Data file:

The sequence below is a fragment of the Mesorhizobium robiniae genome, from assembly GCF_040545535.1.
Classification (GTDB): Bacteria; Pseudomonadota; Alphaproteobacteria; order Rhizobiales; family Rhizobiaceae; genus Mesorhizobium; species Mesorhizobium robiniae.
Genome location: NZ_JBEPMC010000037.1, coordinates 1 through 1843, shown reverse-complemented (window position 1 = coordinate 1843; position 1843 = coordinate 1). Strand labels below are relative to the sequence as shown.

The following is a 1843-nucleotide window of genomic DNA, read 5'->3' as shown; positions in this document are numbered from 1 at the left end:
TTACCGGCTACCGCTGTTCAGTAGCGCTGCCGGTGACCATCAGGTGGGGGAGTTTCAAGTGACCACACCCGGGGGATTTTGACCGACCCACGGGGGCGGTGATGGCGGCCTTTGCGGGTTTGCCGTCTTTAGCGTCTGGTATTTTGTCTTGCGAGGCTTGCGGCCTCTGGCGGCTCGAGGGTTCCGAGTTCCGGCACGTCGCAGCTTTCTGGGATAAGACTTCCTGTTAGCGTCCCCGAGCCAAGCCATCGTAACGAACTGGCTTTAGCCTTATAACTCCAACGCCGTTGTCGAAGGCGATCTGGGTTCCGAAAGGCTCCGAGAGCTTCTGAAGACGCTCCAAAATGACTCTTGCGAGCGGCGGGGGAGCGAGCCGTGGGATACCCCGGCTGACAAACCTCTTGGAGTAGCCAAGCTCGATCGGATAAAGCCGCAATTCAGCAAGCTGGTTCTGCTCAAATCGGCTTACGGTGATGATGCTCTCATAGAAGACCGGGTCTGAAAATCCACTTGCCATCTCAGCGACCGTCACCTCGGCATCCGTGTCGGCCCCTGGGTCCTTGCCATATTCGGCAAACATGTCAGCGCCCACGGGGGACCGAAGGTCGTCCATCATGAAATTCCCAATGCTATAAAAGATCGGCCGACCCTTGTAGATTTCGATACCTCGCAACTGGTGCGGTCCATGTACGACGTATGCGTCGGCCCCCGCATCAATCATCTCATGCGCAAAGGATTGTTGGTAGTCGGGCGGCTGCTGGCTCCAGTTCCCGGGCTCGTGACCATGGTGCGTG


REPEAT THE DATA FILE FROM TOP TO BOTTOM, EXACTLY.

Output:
The sequence below is a fragment of the Mesorhizobium robiniae genome, from assembly GCF_040545535.1.
Classification (GTDB): Bacteria; Pseudomonadota; Alphaproteobacteria; order Rhizobiales; family Rhizobiaceae; genus Mesorhizobium; species Mesorhizobium robiniae.
Genome location: NZ_JBEPMC010000037.1, coordinates 1 through 1843, shown reverse-complemented (window position 1 = coordinate 1843; position 1843 = coordinate 1). Strand labels below are relative to the sequence as shown.

The following is a 1843-nucleotide window of genomic DNA, read 5'->3' as shown; positions in this document are numbered from 1 at the left end:
TTACCGGCTACCGCTGTTCAGTAGCGCTGCCGGTGACCATCAGGTGGGGGAGTTTCAAGTGACCACACCCGGGGGATTTTGACCGACCCACGGGGGCGGTGATGGCGGCCTTTGCGGGTTTGCCGTCTTTAGCGTCTGGTATTTTGTCTTGCGAGGCTTGCGGCCTCTGGCGGCTCGAGGGTTCCGAGTTCCGGCACGTCGCAGCTTTCTGGGATAAGACTTCCTGTTAGCGTCCCCGAGCCAAGCCATCGTAACGAACTGGCTTTAGCCTTATAACTCCAACGCCGTTGTCGAAGGCGATCTGGGTTCCGAAAGGCTCCGAGAGCTTCTGAAGACGCTCCAAAATGACTCTTGCGAGCGGCGGGGGAGCGAGCCGTGGGATACCCCGGCTGACAAACCTCTTGGAGTAGCCAAGCTCGATCGGATAAAGCCGCAATTCAGCAAGCTGGTTCTGCTCAAATCGGCTTACGGTGATGATGCTCTCATAGAAGACCGGGTCTGAAAATCCACTTGCCATCTCAGCGACCGTCACCTCGGCATCCGTGTCGGCCCCTGGGTCCTTGCCATATTCGGCAAACATGTCAGCGCCCACGGGGGACCGAAGGTCGTCCATCATGAAATTCCCAATGCTATAAAAGATCGGCCGACCCTTGTAGATTTCGATACCTCGCAACTGGTGCGGTCCATGTACGACGTATGCGTCGGCCCCCGCATCAATCATCTCATGCGCAAAGGATTGTTGGTAGTCGGGCGGCTGCTGGCTCCAGTTCCCGGGCTCGTGACCATGGTGCGTG